Gradually and hesitantly, in the first decades of the 20th century, Jewish communal leaders allowed their organizations to amass capital. Like many progressives of the era, leaders of local Jewish federations—associations of nonsynagogical welfare and cultural institutions—understood their function as providing for the immediate material needs of poor and needy Jews. They did not want to indefinitely hoard money in trusts like Gilded Age robber barons. Federation bylaws, in fact, contained regulations against precisely such trusts; they set limits on the amount of money that could be held back from circulation and required that fundraised money be spent down annually, following a model of immediate distribution.
But in New York City in the early 1920s, the local federation amended its bylaws. The new bylaws allowed the federation to receive an initial $500,000 bequest (about $7.5 million today) from banker Jacob Schiff, followed up by another $500,000 in donated securities from his son-in-law and fellow banker, Felix Warburg. Such successively large gifts pushed federations to loosen their regulations against trusts and to normalize the buildup of charitable assets.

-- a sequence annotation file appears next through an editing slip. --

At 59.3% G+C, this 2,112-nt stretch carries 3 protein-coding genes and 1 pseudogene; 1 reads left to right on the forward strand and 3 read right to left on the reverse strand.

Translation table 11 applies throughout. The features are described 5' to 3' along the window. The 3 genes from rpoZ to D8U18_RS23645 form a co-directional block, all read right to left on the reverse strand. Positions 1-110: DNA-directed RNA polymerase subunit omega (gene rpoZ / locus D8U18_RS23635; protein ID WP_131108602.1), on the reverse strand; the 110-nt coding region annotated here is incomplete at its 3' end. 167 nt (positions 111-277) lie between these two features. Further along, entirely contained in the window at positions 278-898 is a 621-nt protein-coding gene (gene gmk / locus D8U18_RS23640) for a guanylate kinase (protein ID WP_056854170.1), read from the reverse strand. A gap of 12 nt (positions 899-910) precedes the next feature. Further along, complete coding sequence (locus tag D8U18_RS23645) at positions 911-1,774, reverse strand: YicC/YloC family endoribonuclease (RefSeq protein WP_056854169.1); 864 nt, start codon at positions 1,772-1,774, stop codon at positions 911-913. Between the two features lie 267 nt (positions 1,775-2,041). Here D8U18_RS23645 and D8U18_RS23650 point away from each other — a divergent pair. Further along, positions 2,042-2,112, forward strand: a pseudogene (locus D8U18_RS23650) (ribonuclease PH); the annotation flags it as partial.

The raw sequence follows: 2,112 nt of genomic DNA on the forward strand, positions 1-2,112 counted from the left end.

A century later, Jewish philanthropy—like all philanthropy—is big business. Most charitable capital is held back from annual circulation; donations of a couple million dollars likely do not spark heated debates in Jewish federation boardrooms, nor changes to the bylaws.
In total, between 2000 and 2015, $46.3 billion were held by 1,235 different Jewish funding organizations. These include federations, Jewish schools, advocacy groups, and social-service organizations, and do not include synagogues and religious institutions. This figure is probably a low estimate, as researchers only counted grants of over $500,000.
While most religious groups have preached inmarriage to some degree among their followers, in the 1960s American Jews adopted endogamy as a particularly vital and urgent communal family value.
Reporter Josh Nathan-Kazis called this concentration of wealth “a tax-exempt Jewish communal apparatus that operates on the scale of a Fortune 500 company.”1 That’s true: the 70th and 71st most profitable companies in the US, American Airlines and Charter Communications (which runs Spectrum and Time Warner), both had revenues of $45.7 billion in 2020. The $46.3 billion held by Jewish funding organizations is a few billions more than Harvard University’s endowment of $40 billion, but less than the current net worth of Michael Bloomberg ($54.9 billion).